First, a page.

The demand for labour in a textile local labour market with particular reference to twilight workers and homeworkers
thesisposted on 2017-06-07, 15:08 authored by Kathleen Wray
The reasons why employers simultaneously demand different work groups with varying patterns of activity, conditions of service and earnings is inadequately understood. The demand for twilight workers and homeworkers is an under-researched area, while the appropriateness of the segmented labour market model is open to questioning. Therefore, a detailed comparison, from the viewpoint of demand, is made of the workforce groups discovered within an occupational local labour market. Data collected by employer interviews focus on worker characteristics, their different working conditions, and employer responses to change. Part A states the objectives and hypotheses, surveys the theoretical and legal contexts and reviews workgroup literature. The empirical programme is described, and brief accounts of preliminary empirical work undertaken in pre-pilot and pilot studies are reported. In Part B, organisational structures are outlined before an analysis of local labour market and workforce characteristics. An interplay is found between group characteristics and levels of supply, the latter being important to group formation and to employers' ability to exercise preference. Levels of knowledge are examined and options for mobility are assessed. The structure of the occupational local labour market is addressed by examining: firstly, the different forms of mobility; secondly, influences on the wage structure; and thirdly, the net advantages accruing to the various workgroups. Conclusions are drawn regarding the relevance of neo-classical and segmented labour market theories. It is found that segmentation exists, firstly between the male and female employees, and secondly within the female segment. This latter segmentation is brought under closer scrutiny to reveal homeworkers as an extreme example of secondary labour when pay and employment conditions are compared with those 6f full-time and part-time day workers. Preference is examined from three different standpoints; a costing analysis is undertaken to determine the importance of cost-minimisation to labour demand, and employers' stated and implied preferences judged by their actions on key conditions of service are examined for differential treatment. Employer perceptions are reviewed, as are the effects of orientations to work on performance levels which further illuminates employer preferences. The power structure emanating· from supply, collective bargaining and legislation is assessed. Part C, draws together the conclusions and uses findings to identify factors influencing employer choice. It outlines demand criteria and shows that those for twilight workers and homeworkers are similar, although reasons for using the latter group are more numerous. Many adjustment instruments are shown to be available for adapting labour input to business fluctuations so obviating the need for wage adjustment. An adjustment sequence is calculated to illustrate its implications for workgroup employment and income levels and its universal applicability is considered. A labour market paradigm is suggested in which demands and supplies are conceptualized as having two components; initial intentions and effective outcomes. It illustrates seven conflict areas which can incorporate numerous theories of labour market operation. The appropriateness of much labour market theory is discussed, and it is concluded that twilight workers and homeworkers are utilised as a mechanism for honouring implicit contracts. Policy prescriptions and further research are considered.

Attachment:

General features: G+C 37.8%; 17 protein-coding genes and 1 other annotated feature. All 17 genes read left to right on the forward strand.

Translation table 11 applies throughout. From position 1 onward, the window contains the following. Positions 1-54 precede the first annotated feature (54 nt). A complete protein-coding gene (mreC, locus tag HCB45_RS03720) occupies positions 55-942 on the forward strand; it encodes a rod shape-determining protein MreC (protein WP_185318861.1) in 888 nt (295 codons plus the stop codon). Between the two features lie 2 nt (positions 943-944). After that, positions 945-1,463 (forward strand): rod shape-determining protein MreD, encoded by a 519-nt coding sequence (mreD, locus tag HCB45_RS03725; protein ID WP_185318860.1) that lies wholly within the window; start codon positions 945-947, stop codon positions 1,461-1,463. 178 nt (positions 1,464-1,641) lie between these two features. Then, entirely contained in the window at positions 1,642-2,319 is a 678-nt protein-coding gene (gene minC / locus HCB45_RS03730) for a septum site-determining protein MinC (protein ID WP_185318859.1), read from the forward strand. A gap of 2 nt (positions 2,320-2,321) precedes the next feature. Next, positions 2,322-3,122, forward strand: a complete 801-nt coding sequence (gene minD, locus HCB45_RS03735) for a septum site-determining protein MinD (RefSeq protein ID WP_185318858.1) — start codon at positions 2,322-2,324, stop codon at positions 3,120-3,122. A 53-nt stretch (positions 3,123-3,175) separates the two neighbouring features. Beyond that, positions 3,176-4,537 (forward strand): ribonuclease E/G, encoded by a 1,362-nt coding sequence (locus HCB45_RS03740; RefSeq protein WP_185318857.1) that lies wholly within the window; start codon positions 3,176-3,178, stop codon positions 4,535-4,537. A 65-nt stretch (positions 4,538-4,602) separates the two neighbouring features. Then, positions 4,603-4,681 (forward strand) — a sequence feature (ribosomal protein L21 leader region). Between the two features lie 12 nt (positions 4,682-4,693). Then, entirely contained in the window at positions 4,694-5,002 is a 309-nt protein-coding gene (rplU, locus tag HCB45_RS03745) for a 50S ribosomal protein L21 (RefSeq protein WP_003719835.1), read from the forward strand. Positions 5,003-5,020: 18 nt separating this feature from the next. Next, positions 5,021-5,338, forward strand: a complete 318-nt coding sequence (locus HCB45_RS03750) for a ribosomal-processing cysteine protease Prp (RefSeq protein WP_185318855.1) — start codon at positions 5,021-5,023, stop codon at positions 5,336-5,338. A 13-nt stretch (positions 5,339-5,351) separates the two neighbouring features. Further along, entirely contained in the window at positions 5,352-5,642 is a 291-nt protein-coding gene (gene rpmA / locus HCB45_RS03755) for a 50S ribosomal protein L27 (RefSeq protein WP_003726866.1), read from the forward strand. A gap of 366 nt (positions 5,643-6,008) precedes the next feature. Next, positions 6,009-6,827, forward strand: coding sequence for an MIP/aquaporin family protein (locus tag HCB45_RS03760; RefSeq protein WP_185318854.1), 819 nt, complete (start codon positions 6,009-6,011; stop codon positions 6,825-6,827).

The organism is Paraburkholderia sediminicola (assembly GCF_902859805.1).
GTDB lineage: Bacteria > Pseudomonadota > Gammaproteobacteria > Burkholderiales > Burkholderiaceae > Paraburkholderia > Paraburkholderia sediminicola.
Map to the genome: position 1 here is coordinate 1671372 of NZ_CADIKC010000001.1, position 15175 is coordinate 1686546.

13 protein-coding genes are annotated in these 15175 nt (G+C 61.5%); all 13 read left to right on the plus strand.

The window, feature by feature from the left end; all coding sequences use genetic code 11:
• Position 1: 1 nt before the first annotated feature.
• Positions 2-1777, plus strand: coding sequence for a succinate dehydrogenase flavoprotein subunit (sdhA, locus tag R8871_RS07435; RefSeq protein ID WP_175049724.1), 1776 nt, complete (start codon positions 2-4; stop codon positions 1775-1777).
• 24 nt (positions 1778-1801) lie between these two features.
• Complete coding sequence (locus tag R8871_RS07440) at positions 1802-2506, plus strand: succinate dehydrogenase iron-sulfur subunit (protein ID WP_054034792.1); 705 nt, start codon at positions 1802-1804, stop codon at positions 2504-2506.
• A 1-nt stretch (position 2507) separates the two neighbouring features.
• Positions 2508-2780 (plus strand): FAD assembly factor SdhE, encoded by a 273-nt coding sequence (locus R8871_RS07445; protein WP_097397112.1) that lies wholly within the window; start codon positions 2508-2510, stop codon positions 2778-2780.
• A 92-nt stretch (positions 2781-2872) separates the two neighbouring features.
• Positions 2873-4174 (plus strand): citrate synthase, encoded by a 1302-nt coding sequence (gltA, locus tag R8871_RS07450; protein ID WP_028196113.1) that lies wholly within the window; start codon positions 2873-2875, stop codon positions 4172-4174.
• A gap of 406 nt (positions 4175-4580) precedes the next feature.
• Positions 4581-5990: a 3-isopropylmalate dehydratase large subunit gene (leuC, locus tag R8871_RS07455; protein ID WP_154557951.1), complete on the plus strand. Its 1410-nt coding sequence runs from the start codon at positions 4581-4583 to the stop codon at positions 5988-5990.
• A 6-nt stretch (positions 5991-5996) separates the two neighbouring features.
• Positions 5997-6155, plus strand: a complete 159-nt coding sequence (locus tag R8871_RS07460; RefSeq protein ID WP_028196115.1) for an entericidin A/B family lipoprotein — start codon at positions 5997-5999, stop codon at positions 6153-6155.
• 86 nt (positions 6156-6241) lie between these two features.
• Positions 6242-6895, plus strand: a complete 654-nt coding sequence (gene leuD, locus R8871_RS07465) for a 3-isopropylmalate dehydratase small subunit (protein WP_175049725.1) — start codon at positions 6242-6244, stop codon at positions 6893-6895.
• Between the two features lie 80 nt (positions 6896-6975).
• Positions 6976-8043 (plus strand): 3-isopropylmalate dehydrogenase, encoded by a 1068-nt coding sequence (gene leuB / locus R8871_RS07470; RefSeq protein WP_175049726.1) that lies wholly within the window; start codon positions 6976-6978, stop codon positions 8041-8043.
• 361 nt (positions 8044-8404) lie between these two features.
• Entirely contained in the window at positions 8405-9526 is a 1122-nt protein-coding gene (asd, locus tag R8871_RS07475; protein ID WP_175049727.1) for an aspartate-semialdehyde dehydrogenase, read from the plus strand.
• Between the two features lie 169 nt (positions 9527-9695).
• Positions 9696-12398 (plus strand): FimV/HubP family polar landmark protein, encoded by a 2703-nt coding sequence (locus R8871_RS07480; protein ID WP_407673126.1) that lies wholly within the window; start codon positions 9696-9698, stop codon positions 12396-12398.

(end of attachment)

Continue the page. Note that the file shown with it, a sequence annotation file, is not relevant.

- Business and Economics